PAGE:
SAN FRANCISCO (AP) -- The European Union ordered Apple on Tuesday to pay nearly $15 billion in back taxes to Ireland, plus billions more in interest, in a move that dramatically escalates the fight over whether America's biggest corporations are paying their fair share around the world.
While Apple could easily afford the bill, the tech giant said it will challenge the EU decision, which found that Ireland granted a sweetheart deal that let Apple pay almost no taxes across the European bloc for 11 years. And Ireland, which has long used low taxes to attract foreign businesses, said it will stand with Apple.
"We now find ourselves in the unusual position of being ordered to retroactively pay additional taxes to a government that says we don't owe them any more than we've already paid," Apple CEO Tim Cook complained in a statement.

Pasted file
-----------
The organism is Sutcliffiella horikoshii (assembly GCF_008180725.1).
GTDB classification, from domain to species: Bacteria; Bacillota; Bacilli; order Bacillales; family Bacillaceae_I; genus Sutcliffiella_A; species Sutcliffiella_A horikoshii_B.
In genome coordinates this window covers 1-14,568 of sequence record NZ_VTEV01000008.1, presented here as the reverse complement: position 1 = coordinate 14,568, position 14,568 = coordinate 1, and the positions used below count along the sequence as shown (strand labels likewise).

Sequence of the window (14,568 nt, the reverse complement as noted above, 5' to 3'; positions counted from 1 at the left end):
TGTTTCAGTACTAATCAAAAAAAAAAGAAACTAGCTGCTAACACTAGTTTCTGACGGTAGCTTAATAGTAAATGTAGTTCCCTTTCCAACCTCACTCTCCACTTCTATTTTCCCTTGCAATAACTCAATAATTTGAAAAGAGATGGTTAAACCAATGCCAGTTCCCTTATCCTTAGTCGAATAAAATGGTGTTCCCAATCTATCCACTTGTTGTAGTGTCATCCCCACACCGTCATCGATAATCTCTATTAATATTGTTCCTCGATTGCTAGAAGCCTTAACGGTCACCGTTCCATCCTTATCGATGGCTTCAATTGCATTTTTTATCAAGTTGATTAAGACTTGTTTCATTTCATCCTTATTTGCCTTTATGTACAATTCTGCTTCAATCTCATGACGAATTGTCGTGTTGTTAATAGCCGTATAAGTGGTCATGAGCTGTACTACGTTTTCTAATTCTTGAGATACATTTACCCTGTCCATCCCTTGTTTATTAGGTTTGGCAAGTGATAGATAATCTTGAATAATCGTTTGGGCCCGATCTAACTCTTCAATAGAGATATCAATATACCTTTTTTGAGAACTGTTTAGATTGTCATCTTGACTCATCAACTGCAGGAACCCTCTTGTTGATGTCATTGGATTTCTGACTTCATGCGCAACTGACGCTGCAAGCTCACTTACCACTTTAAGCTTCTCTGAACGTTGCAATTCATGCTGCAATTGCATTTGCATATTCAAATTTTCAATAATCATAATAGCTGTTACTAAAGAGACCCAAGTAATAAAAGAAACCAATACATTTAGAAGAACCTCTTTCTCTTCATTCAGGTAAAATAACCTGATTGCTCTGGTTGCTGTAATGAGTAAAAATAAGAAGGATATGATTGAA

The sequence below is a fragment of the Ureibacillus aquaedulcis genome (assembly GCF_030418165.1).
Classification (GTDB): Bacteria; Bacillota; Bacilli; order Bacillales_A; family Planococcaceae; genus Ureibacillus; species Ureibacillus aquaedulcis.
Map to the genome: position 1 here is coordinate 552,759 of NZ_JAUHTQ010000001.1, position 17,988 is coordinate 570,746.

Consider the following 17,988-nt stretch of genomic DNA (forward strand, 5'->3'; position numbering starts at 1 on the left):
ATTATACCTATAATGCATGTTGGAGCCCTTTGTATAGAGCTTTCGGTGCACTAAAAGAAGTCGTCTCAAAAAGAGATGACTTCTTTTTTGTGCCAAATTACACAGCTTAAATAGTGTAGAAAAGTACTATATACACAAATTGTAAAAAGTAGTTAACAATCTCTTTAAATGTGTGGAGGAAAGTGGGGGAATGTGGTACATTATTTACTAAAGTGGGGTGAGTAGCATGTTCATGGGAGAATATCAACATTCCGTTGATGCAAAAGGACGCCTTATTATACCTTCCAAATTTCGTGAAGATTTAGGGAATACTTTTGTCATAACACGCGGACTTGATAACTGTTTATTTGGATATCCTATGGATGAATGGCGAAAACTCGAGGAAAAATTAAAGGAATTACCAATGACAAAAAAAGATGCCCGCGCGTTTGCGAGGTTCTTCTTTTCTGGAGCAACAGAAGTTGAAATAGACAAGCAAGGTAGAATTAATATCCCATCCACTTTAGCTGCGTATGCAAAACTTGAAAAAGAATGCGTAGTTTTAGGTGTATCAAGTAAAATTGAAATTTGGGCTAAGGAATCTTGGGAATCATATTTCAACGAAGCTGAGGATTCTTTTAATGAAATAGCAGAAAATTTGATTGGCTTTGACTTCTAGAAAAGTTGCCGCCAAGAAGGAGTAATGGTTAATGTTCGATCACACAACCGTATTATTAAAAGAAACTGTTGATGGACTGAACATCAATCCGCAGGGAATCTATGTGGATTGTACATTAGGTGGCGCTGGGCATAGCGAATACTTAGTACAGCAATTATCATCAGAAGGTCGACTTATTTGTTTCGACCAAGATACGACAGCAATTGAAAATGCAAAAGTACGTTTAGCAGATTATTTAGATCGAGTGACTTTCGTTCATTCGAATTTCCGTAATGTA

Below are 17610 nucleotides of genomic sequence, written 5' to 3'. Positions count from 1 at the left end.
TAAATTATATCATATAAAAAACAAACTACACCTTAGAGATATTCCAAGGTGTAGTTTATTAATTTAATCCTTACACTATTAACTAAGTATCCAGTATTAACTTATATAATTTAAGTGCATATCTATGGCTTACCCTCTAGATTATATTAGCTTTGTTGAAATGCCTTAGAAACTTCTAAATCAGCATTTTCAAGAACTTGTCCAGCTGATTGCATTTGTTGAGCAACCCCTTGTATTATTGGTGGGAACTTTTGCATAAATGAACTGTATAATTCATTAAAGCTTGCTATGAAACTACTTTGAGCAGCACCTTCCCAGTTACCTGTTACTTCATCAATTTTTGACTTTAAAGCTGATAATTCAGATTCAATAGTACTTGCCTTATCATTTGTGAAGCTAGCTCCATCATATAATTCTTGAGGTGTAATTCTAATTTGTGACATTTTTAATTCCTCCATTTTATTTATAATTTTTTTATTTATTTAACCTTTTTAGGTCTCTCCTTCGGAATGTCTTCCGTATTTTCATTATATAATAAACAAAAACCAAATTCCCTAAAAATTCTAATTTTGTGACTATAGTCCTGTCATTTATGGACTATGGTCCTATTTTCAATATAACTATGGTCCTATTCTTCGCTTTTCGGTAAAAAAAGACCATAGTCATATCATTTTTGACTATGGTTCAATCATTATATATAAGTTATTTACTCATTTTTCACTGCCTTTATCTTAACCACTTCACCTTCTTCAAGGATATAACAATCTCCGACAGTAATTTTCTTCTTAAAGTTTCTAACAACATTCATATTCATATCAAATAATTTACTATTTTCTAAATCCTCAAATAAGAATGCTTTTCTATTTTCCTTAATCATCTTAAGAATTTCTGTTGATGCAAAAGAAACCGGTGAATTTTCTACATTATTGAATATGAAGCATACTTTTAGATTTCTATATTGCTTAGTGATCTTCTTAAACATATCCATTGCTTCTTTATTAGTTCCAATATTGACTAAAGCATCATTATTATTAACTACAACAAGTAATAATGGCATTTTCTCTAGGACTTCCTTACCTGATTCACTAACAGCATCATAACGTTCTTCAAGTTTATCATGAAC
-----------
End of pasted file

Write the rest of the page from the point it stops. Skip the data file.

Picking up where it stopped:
The White House also blasted the ruling as unfair and disruptive to its own efforts at tax reform. But the decision was welcomed by groups that have long criticized the practices used by Apple and other large companies to legally reduce their tax obligations.
The ruling was the latest in a series of aggressive moves by European officials to hold U.S. businesses, particularly big tech companies, accountable under the EU's rules on taxation, competition and privacy.
"They're going after Apple, which means a big name and big dollars," said Brad Badertscher, a corporate tax expert at the University of Notre Dame's Mendoza College of Business. "It's a big shot across the pond to U.S. companies."
Read the entire story on the Associated Press website.